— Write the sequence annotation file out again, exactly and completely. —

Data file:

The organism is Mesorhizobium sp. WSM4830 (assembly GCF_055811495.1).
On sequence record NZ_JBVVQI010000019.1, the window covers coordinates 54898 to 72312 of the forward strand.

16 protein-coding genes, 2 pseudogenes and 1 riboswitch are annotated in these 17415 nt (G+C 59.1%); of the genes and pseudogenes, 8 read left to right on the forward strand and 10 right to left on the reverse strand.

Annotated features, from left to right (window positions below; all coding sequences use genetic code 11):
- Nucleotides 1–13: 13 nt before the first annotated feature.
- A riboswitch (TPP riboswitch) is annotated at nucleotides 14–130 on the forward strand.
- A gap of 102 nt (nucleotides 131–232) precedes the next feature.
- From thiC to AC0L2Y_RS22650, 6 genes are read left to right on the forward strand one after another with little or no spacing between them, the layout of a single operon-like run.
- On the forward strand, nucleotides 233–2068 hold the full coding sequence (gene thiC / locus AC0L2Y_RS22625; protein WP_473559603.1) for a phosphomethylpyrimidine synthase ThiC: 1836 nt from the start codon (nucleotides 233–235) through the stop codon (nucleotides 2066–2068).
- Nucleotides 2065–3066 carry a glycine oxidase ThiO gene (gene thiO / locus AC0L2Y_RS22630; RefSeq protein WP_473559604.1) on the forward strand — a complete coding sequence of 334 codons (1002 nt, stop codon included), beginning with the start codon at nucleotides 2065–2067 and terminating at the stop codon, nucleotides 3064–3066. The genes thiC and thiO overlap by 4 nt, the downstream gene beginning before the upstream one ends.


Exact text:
The organism is Mesorhizobium sp. WSM4830 (assembly GCF_055811495.1).
On sequence record NZ_JBVVQI010000019.1, the window covers coordinates 54898 to 72312 of the forward strand.

16 protein-coding genes, 2 pseudogenes and 1 riboswitch are annotated in these 17415 nt (G+C 59.1%); of the genes and pseudogenes, 8 read left to right on the forward strand and 10 right to left on the reverse strand.

Annotated features, from left to right (window positions below; all coding sequences use genetic code 11):
- Nucleotides 1–13: 13 nt before the first annotated feature.
- A riboswitch (TPP riboswitch) is annotated at nucleotides 14–130 on the forward strand.
- A gap of 102 nt (nucleotides 131–232) precedes the next feature.
- From thiC to AC0L2Y_RS22650, 6 genes are read left to right on the forward strand one after another with little or no spacing between them, the layout of a single operon-like run.
- On the forward strand, nucleotides 233–2068 hold the full coding sequence (gene thiC / locus AC0L2Y_RS22625; protein WP_473559603.1) for a phosphomethylpyrimidine synthase ThiC: 1836 nt from the start codon (nucleotides 233–235) through the stop codon (nucleotides 2066–2068).
- Nucleotides 2065–3066 carry a glycine oxidase ThiO gene (gene thiO / locus AC0L2Y_RS22630; RefSeq protein WP_473559604.1) on the forward strand — a complete coding sequence of 334 codons (1002 nt, stop codon included), beginning with the start codon at nucleotides 2065–2067 and terminating at the stop codon, nucleotides 3064–3066. The genes thiC and thiO overlap by 4 nt, the downstream gene beginning before the upstream one ends.